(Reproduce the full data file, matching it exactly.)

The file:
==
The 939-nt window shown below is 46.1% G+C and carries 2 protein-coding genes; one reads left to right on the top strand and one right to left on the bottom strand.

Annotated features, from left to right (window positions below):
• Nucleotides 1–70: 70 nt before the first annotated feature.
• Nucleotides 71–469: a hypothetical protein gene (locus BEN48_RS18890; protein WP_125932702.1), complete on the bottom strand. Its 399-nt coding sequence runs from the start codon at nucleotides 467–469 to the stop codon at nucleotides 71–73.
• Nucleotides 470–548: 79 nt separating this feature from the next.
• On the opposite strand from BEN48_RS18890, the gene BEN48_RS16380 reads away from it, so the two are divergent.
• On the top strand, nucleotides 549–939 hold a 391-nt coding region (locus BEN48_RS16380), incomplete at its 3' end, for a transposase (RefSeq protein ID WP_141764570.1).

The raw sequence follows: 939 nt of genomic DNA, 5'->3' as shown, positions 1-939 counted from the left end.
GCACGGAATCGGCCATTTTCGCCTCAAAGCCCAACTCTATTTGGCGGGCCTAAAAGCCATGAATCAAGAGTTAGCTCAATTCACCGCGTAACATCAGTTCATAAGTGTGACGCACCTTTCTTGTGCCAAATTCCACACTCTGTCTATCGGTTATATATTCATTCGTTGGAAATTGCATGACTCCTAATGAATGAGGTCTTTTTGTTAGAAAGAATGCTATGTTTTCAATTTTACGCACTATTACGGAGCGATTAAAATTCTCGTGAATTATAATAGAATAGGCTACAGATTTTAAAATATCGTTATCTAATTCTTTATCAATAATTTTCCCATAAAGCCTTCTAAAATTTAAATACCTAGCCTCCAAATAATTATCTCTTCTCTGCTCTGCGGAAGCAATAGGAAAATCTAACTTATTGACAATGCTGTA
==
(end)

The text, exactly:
The 939-nt window shown below is 46.1% G+C and carries 2 protein-coding genes; one reads left to right on the top strand and one right to left on the bottom strand.

Annotated features, from left to right (window positions below):
• Nucleotides 1–70: 70 nt before the first annotated feature.
• Nucleotides 71–469: a hypothetical protein gene (locus BEN48_RS18890; protein WP_125932702.1), complete on the bottom strand. Its 399-nt coding sequence runs from the start codon at nucleotides 467–469 to the stop codon at nucleotides 71–73.
• Nucleotides 470–548: 79 nt separating this feature from the next.
• On the opposite strand from BEN48_RS18890, the gene BEN48_RS16380 reads away from it, so the two are divergent.
• On the top strand, nucleotides 549–939 hold a 391-nt coding region (locus BEN48_RS16380), incomplete at its 3' end, for a transposase (RefSeq protein ID WP_141764570.1).

The raw sequence follows: 939 nt of genomic DNA, 5'->3' as shown, positions 1-939 counted from the left end.
GCACGGAATCGGCCATTTTCGCCTCAAAGCCCAACTCTATTTGGCGGGCCTAAAAGCCATGAATCAAGAGTTAGCTCAATTCACCGCGTAACATCAGTTCATAAGTGTGACGCACCTTTCTTGTGCCAAATTCCACACTCTGTCTATCGGTTATATATTCATTCGTTGGAAATTGCATGACTCCTAATGAATGAGGTCTTTTTGTTAGAAAGAATGCTATGTTTTCAATTTTACGCACTATTACGGAGCGATTAAAATTCTCGTGAATTATAATAGAATAGGCTACAGATTTTAAAATATCGTTATCTAATTCTTTATCAATAATTTTCCCATAAAGCCTTCTAAAATTTAAATACCTAGCCTCCAAATAATTATCTCTTCTCTGCTCTGCGGAAGCAATAGGAAAATCTAACTTATTGACAATGCTGTA